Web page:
Why don't you get off flogging the troll horse and debate your wisdom? I have not changed anything I have made it possible for progression for the inhumane to become humane.
I haven't called either you or skeptic trolls, so I'll thank you not to accuse me of such. As far as the rest goes, I have no need to prove anything to you; I didn't show up on a website you frequent and start preaching about stuff. You
are the one who needs to prove stuff to me, and so far you're doing a really bad job of it.
Atheists as I observe them to be are simply people who do not know God. I do not give them a belief of any sort. I do not lock them in. A person who is not tied to a belief can drop out of that state of mind in order to progress and to become more humane. The way of the Theists has always been a more humane one.
How can you know that there is such a thing as a god if you've never run into one? And if you think you've encountered one, how do you know you actually did if you have no way to verify it? This is the crux of your problem. You're talking as if these gnostics
of yours should be believed because you think they've tapped into some kind of cosmic 'all-consciousness', when the fact of the matter is that there's no way to independently tell if they have in the first place. And to complicate matters, you're also assuming that these gnostics are tapped into some kind of greater 'humaneness' and thus they become more humane and want to promote humaneness in the world. While I have no problems with promoting humaneness, there's a perfectly good way of doing this that doesn't involve trying to promote yet another of the innumerable supernatural/unverifiable beliefs that people seem to produce without even trying.
Take this idea for instance
I have real issues with extreme atheism, but even then my definition of atheism is based on truths and it allows the extreme atheist the more inhumane amongst people to become more humane through a process.
No, your definition of atheism is based on your belief that to be a theist is to know 'god', whatever it is. Except it never was. It was always based on the belief in a god, but there never was any way to verify that the belief was accurate because of the lack of external, non-subjective evidence. Thus modern atheism, which in general is based on the premise that there's no point in believing in a god or gods unless someone can find evidence to show that such a thing exists. Plus, I simply don't see how your definition of atheism has anything to do with promoting humaneness. Seems to me that if you want to promote humaneness, you don't need to do so by trying to push this idea of 'all-consciousness' in order to make yourself look authoritative. You can simply promote humaneness. Don't worry about trying to push the idea that people need to be closer to 'god' in order to be more humane, because it's really not necessary.
By me not locking them into beliefs I have created a process to a better way of life. I can promote humanity where there is none through a theistic and humanistic agenda - God.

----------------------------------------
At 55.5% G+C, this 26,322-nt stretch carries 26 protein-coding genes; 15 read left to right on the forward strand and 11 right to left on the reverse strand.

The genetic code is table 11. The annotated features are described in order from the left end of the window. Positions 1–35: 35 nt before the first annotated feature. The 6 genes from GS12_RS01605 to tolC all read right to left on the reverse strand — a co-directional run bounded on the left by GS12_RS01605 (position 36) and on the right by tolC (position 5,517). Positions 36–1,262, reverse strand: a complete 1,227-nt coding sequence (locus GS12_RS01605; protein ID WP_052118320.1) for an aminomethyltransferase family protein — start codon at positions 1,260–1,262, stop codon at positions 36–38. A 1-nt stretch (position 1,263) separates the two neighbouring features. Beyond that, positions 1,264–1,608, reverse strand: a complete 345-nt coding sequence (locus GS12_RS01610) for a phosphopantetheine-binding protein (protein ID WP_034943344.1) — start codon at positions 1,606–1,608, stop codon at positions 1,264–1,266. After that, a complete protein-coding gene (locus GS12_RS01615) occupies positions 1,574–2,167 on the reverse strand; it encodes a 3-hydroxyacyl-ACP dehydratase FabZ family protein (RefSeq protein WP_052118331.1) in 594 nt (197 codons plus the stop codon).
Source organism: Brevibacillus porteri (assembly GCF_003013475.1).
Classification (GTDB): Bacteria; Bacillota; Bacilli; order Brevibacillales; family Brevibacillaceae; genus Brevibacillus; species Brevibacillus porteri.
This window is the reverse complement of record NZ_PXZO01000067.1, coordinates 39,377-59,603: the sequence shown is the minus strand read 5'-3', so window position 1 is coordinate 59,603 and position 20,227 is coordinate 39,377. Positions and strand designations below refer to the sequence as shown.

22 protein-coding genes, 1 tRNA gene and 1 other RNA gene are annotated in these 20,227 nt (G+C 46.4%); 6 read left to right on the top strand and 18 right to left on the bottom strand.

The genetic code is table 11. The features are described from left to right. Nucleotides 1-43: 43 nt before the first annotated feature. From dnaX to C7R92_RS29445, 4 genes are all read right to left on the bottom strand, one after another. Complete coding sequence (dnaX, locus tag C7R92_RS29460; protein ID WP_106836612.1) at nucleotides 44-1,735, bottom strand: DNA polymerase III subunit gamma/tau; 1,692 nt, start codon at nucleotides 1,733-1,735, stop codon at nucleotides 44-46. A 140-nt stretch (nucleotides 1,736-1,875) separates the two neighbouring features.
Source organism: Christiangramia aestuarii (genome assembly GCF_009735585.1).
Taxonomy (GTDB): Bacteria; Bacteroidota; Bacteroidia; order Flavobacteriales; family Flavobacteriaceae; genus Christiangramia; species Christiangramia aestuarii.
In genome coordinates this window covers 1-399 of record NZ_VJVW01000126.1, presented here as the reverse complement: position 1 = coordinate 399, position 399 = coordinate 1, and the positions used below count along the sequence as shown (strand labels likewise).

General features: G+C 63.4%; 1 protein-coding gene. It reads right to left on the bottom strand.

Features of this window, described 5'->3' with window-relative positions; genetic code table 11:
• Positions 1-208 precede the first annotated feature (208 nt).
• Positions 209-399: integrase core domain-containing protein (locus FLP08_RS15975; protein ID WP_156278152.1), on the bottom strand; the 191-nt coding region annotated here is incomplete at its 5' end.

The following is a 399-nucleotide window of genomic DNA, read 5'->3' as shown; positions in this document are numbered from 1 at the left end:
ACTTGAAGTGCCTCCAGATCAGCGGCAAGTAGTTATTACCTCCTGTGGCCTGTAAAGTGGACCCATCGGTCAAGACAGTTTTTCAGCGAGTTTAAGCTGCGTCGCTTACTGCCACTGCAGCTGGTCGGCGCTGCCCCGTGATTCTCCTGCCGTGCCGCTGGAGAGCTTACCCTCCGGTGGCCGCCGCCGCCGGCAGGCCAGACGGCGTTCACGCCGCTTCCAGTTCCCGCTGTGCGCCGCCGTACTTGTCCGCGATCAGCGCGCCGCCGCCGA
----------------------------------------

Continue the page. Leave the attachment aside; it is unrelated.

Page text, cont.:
But you are trying to lock people into a belief - that a god exists at all. You're trying to tie this "better way of life" to your 'theistic' agenda. It simply makes you sound like yet another fringe believer who is trying to distinguish themselves from all the other fringe believers, and you're not doing a very good job of it.
So what does your version and definition of atheism do apart from it being inflexible - which leads to more and extreme versions of atheism.
On the contrary. Atheism as most atheists define it is simply that one doesn't assume that gods exist without evidence. That's all it is; it isn't tied to any agendas, nor should it be. Indeed, if atheism were tied to agendas the way that religious belief normally is, you'd end up with sects and splinter groups and ultimately the same kind of divisiveness that has plagued humanity since the beginning of history.
Who in atheism will stand up to say it is the moral authority that is leading atheists to become more humane.?
This is problem with beliefs and the belief in atheism. It lack the moral teacher. In theism there is a human being teaching about God, Always has and always will be - in atheism there is none.
Nor should there be. Atheism isn't about teaching people to be moral. It's not about teaching people to be anything. It's simply a statement that a person does not believe. And that's really for the best. If you go back and look at history, religious belief has never really been about trying to teach people to be more humane (leaving aside lip service to that effect). It's been about trying to teach people to follow the leader, usually for the leader's own agenda, and we've seen where that ultimately leads. Thanks, but no thanks. If you want to promote humaneness, promote humaneness. Don't try to get it tied up in religious belief, because if there's one thing history has ever taught us, it's that the two don't really mix that well, and it doesn't take long for the religious belief to take center stage while humaneness gets left in the dustbin.
Troll ??? Why?? You feel insecure? You feel threatened? What is the problem with atheists that they seem to want to play the troll card when faced with simple logic? Lets stop doing that. I have a point to debate and it is a humane agenda -- what is yours and whose authority is it??
I haven't called you a troll! Did you even think to look to see if I was before you said this?
I don't have an agenda, because I'm not trying to foist anything off on the people here. I just like to discuss things. So, what authority are you claiming for your agenda?